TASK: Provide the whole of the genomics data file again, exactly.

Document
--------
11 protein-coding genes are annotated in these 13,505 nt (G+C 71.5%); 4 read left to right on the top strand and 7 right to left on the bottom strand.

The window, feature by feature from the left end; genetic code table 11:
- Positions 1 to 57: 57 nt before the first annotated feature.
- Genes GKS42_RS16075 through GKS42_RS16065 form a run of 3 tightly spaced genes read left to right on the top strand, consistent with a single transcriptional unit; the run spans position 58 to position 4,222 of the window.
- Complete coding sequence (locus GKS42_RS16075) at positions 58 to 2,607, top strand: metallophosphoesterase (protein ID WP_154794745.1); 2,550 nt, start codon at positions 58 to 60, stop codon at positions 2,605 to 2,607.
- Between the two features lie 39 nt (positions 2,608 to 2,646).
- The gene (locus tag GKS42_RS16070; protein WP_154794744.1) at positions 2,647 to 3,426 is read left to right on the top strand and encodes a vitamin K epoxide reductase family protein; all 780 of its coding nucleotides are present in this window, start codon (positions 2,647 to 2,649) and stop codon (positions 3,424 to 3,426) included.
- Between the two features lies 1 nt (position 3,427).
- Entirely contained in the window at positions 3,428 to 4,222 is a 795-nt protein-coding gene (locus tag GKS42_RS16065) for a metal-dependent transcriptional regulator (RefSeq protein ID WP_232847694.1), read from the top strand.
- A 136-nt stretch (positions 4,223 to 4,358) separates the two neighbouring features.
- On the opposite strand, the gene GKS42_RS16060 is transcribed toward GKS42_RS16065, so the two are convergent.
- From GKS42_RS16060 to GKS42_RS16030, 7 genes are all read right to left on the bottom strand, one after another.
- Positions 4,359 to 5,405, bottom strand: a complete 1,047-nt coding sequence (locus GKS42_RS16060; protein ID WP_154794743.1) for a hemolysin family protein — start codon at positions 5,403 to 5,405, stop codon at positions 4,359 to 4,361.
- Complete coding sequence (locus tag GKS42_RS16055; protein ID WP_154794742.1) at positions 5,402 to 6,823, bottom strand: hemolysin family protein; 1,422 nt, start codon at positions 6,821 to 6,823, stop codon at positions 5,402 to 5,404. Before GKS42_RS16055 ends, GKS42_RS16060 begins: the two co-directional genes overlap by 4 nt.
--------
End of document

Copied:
11 protein-coding genes are annotated in these 13,505 nt (G+C 71.5%); 4 read left to right on the top strand and 7 right to left on the bottom strand.

The window, feature by feature from the left end; genetic code table 11:
- Positions 1 to 57: 57 nt before the first annotated feature.
- Genes GKS42_RS16075 through GKS42_RS16065 form a run of 3 tightly spaced genes read left to right on the top strand, consistent with a single transcriptional unit; the run spans position 58 to position 4,222 of the window.
- Complete coding sequence (locus GKS42_RS16075) at positions 58 to 2,607, top strand: metallophosphoesterase (protein ID WP_154794745.1); 2,550 nt, start codon at positions 58 to 60, stop codon at positions 2,605 to 2,607.
- Between the two features lie 39 nt (positions 2,608 to 2,646).
- The gene (locus tag GKS42_RS16070; protein WP_154794744.1) at positions 2,647 to 3,426 is read left to right on the top strand and encodes a vitamin K epoxide reductase family protein; all 780 of its coding nucleotides are present in this window, start codon (positions 2,647 to 2,649) and stop codon (positions 3,424 to 3,426) included.
- Between the two features lies 1 nt (position 3,427).
- Entirely contained in the window at positions 3,428 to 4,222 is a 795-nt protein-coding gene (locus tag GKS42_RS16065) for a metal-dependent transcriptional regulator (RefSeq protein ID WP_232847694.1), read from the top strand.
- A 136-nt stretch (positions 4,223 to 4,358) separates the two neighbouring features.
- On the opposite strand, the gene GKS42_RS16060 is transcribed toward GKS42_RS16065, so the two are convergent.
- From GKS42_RS16060 to GKS42_RS16030, 7 genes are all read right to left on the bottom strand, one after another.
- Positions 4,359 to 5,405, bottom strand: a complete 1,047-nt coding sequence (locus GKS42_RS16060; protein ID WP_154794743.1) for a hemolysin family protein — start codon at positions 5,403 to 5,405, stop codon at positions 4,359 to 4,361.
- Complete coding sequence (locus tag GKS42_RS16055; protein ID WP_154794742.1) at positions 5,402 to 6,823, bottom strand: hemolysin family protein; 1,422 nt, start codon at positions 6,821 to 6,823, stop codon at positions 5,402 to 5,404. Before GKS42_RS16055 ends, GKS42_RS16060 begins: the two co-directional genes overlap by 4 nt.